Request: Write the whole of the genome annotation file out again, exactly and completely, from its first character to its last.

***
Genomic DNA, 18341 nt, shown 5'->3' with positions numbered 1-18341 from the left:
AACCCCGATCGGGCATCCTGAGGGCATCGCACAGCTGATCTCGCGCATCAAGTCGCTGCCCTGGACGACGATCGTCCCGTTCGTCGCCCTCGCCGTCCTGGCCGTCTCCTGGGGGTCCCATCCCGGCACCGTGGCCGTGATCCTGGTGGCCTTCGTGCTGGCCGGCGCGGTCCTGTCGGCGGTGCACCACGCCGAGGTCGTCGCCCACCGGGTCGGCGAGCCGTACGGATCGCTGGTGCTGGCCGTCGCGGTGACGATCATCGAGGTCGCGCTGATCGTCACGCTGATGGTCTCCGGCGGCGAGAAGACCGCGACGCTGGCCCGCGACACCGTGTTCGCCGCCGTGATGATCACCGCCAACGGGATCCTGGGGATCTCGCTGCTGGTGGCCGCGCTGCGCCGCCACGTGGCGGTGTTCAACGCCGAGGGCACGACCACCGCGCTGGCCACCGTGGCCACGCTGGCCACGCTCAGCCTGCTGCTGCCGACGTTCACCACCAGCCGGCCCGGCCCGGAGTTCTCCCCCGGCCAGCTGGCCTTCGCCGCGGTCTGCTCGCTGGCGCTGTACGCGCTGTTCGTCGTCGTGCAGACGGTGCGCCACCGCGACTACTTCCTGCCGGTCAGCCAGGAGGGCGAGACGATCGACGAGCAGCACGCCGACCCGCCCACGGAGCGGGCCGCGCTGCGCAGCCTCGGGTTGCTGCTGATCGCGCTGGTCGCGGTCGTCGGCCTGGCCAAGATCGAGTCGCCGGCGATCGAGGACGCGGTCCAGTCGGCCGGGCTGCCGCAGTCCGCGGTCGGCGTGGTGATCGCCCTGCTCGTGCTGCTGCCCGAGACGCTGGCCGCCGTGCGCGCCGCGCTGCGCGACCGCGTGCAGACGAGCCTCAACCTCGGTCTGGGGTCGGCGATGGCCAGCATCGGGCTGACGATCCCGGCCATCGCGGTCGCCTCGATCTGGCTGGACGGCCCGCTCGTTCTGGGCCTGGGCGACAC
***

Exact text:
Genomic DNA, 18341 nt, shown 5'->3' with positions numbered 1-18341 from the left:
AACCCCGATCGGGCATCCTGAGGGCATCGCACAGCTGATCTCGCGCATCAAGTCGCTGCCCTGGACGACGATCGTCCCGTTCGTCGCCCTCGCCGTCCTGGCCGTCTCCTGGGGGTCCCATCCCGGCACCGTGGCCGTGATCCTGGTGGCCTTCGTGCTGGCCGGCGCGGTCCTGTCGGCGGTGCACCACGCCGAGGTCGTCGCCCACCGGGTCGGCGAGCCGTACGGATCGCTGGTGCTGGCCGTCGCGGTGACGATCATCGAGGTCGCGCTGATCGTCACGCTGATGGTCTCCGGCGGCGAGAAGACCGCGACGCTGGCCCGCGACACCGTGTTCGCCGCCGTGATGATCACCGCCAACGGGATCCTGGGGATCTCGCTGCTGGTGGCCGCGCTGCGCCGCCACGTGGCGGTGTTCAACGCCGAGGGCACGACCACCGCGCTGGCCACCGTGGCCACGCTGGCCACGCTCAGCCTGCTGCTGCCGACGTTCACCACCAGCCGGCCCGGCCCGGAGTTCTCCCCCGGCCAGCTGGCCTTCGCCGCGGTCTGCTCGCTGGCGCTGTACGCGCTGTTCGTCGTCGTGCAGACGGTGCGCCACCGCGACTACTTCCTGCCGGTCAGCCAGGAGGGCGAGACGATCGACGAGCAGCACGCCGACCCGCCCACGGAGCGGGCCGCGCTGCGCAGCCTCGGGTTGCTGCTGATCGCGCTGGTCGCGGTCGTCGGCCTGGCCAAGATCGAGTCGCCGGCGATCGAGGACGCGGTCCAGTCGGCCGGGCTGCCGCAGTCCGCGGTCGGCGTGGTGATCGCCCTGCTCGTGCTGCTGCCCGAGACGCTGGCCGCCGTGCGCGCCGCGCTGCGCGACCGCGTGCAGACGAGCCTCAACCTCGGTCTGGGGTCGGCGATGGCCAGCATCGGGCTGACGATCCCGGCCATCGCGGTCGCCTCGATCTGGCTGGACGGCCCGCTCGTTCTGGGCCTGGGCGACAC